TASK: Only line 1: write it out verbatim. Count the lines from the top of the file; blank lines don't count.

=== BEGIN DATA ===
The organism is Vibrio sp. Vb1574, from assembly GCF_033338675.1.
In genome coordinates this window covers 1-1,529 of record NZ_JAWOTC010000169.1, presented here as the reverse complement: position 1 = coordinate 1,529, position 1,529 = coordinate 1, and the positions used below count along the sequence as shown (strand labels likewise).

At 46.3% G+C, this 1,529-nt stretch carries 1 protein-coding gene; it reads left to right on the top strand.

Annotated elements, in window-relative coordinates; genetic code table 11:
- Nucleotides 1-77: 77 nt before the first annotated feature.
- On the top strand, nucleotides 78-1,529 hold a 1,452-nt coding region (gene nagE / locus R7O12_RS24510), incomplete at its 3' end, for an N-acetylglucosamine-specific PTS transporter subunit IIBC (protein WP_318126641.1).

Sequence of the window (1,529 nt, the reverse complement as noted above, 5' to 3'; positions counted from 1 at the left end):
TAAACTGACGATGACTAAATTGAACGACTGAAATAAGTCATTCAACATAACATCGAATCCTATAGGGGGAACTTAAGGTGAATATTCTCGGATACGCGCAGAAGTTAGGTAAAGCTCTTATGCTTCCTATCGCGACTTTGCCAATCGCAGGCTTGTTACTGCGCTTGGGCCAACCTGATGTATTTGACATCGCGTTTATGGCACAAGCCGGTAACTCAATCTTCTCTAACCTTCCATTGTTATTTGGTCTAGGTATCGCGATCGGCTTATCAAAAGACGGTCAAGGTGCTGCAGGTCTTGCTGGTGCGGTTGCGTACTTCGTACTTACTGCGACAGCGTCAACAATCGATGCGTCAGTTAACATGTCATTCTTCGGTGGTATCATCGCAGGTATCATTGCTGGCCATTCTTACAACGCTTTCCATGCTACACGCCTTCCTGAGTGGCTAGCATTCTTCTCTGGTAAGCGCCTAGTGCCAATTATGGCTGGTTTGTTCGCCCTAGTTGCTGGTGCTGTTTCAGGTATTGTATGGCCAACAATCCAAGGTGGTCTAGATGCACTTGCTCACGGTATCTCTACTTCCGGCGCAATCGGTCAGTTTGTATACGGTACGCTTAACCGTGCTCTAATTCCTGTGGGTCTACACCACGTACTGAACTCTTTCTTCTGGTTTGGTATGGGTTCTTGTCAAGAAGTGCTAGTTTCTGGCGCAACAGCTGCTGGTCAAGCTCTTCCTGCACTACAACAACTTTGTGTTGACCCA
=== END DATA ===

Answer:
The organism is Vibrio sp. Vb1574, from assembly GCF_033338675.1.